Our Frequently Asked Questions below might answer some of the most common questions and help put your mind at rest.
Visitors are welcome at any time to suit residents and their family. We do operate a “protected mealtimes policy” which means we ask people to avoid visiting at lunchtime and tea time. This is so that the staff can dedicate their time getting the residents prepared for lunch and tea and assist with feeding and supervising. Lunch is usually served between 12.00 – 1.30pm and Tea between 4.30 – 5.15pm, but please check with the home if you are unsure.Hide Answer
We aim to provide the type of room that suits the individual wishes of the resident, although the type of room does depend on availability. The majority of rooms are single en-suite rooms, but we do have some shared rooms which are still quite popular with people who enjoy the comfort of knowing that another person is nearby.
All rooms are decorated and furnished to the same high standard.
Of course, we actively encourage it! Everyone feels more content with their personal possessions around them. Pictures and photographs can be hung on the walls and additional shelving can be provided for ornaments.
Where practicable, pieces of furniture will be accommodated such as a favourite chair or chest of drawers.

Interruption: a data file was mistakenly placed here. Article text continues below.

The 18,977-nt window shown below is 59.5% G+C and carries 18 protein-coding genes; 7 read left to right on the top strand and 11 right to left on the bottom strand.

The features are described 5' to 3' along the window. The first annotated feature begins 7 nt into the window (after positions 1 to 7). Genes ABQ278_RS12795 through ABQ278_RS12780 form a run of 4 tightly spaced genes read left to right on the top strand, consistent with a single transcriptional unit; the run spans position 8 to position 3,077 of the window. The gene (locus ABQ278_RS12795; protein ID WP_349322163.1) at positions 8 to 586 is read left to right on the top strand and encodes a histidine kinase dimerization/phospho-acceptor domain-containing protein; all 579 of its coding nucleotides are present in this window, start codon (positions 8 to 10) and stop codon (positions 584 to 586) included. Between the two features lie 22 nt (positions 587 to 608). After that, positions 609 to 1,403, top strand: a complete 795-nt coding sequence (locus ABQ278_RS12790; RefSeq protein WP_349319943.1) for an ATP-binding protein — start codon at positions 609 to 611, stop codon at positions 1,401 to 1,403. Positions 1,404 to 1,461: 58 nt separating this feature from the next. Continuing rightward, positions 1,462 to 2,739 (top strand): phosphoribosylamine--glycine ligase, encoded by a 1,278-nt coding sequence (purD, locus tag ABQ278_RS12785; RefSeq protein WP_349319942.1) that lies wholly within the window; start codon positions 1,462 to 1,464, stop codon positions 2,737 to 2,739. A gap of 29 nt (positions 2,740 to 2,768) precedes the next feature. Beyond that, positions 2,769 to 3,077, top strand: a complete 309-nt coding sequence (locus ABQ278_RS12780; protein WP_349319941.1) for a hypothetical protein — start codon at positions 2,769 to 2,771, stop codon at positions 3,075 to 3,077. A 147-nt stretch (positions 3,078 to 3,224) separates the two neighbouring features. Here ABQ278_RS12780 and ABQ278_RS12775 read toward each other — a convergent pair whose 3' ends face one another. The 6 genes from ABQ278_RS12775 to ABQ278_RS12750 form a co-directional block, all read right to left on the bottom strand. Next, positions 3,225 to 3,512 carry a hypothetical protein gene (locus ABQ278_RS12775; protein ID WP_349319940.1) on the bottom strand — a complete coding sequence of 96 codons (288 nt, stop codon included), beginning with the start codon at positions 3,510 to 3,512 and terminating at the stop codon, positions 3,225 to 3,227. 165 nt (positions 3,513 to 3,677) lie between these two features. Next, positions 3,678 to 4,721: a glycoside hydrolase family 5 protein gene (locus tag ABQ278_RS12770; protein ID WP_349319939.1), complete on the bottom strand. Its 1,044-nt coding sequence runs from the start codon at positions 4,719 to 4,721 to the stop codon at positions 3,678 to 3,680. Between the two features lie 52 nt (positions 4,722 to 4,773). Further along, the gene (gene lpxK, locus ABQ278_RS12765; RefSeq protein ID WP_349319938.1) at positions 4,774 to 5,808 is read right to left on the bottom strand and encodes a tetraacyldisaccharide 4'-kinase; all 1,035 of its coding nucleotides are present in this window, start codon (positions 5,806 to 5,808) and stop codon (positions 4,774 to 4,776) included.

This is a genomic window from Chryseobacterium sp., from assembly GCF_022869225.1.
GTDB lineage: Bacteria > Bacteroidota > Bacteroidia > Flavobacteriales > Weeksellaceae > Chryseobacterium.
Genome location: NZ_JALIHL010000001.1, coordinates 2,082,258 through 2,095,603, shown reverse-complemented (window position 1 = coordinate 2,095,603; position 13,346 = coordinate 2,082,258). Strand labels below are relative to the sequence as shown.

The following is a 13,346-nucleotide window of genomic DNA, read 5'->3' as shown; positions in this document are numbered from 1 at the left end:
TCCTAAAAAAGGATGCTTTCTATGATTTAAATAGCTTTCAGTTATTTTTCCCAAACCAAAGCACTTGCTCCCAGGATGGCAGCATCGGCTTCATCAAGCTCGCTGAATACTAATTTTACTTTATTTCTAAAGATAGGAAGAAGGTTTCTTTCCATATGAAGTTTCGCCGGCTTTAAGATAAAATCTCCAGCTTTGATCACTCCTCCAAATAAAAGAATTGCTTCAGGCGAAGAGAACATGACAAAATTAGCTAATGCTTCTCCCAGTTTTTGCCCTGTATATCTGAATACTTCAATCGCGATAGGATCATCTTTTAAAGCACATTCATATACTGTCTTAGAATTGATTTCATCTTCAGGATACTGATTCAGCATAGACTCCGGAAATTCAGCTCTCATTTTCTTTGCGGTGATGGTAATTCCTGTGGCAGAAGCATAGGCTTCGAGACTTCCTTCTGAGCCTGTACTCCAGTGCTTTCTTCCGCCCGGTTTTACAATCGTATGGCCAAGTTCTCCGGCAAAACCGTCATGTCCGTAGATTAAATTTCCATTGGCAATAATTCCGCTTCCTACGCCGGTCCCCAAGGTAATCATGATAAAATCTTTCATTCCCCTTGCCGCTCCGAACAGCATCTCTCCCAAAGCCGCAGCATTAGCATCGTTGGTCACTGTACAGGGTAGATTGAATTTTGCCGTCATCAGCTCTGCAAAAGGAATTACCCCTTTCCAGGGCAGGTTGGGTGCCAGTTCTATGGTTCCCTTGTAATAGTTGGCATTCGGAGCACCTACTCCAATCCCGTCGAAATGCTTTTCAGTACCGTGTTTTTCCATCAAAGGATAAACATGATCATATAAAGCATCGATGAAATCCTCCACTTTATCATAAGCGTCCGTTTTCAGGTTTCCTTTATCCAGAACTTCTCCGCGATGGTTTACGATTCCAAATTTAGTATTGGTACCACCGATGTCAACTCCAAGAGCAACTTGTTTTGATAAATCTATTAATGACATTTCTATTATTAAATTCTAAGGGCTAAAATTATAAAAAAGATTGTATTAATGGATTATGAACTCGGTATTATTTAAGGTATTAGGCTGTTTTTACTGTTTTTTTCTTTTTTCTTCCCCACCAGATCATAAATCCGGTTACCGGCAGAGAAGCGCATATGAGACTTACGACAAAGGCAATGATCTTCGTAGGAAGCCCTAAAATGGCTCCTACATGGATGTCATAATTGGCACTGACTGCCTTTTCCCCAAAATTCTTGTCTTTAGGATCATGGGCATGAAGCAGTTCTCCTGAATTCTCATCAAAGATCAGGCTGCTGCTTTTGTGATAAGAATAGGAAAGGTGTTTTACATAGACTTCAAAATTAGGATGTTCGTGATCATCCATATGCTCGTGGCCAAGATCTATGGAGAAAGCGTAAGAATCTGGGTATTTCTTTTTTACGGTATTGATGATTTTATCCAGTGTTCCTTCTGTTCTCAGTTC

The only exception is beds. All rooms are furnished with specialist, electric profiling beds which are fully adjustable and we also provide specialist pressure relieving mattresses which would not work on a domestic type divan bed.
We must also ensure we comply with moving and handling safety guidelines - our staff change a lot of beds each day so it is important that they are not bend double changing divans that could be lower in height.
The vast majority of our bedrooms have en-suite toilets and many have en-suite bathrooms. Newly built or refurbished rooms are now fitted with fully accessible “wet rooms”.
All our Homes have several large bathrooms equipped with specialist baths which enable highly dependent or disabled users to enjoy the pleasure of a bubble bath. These baths are also equipped with a hydrotherapy facility (similar to a Jacuzzi) to assist with circulation.
No, unfortunately, for both legal and fire protection reasons you will not be allowed to smoke in your room or any of the communal areas of the Home.
We have a designated smoking area outside of the building and staff will assist those who are not mobile to access the smoking area when they wish.
With Doctors permission, yes! Many people enjoy an alcoholic drink with their meal or a nightcap and a small selection of alcoholic drinks are available.
Where a resident enjoys a more regular drink, we do ask the family to provide this. Unless there is a medical reason not to, residents are able to take alcohol as they wish.
Regretfully, we do not accept pets into the Home. Besides the problems of exercise and the possibility of disputes between various animals we could find ourselves “inheriting” a considerable number of assorted animals over the years.Hide Answer
Yes, all our bedrooms have a television set. If you prefer, you can bring in your own television, or indeed other devices such as a DVD player, laptop, etc.Hide Answer
All our rooms are provided with a telephone socket. However, if you wish to have a telephone installed, this can be arranged separately and any charges for installation and ongoing line rental / call charges are the responsibility of the resident / their family.Hide Answer
Yes, the Home has a minimum level of contents insurance cover for the possessions of each resident. We simply ask people to be sensible about bringing valuable items in.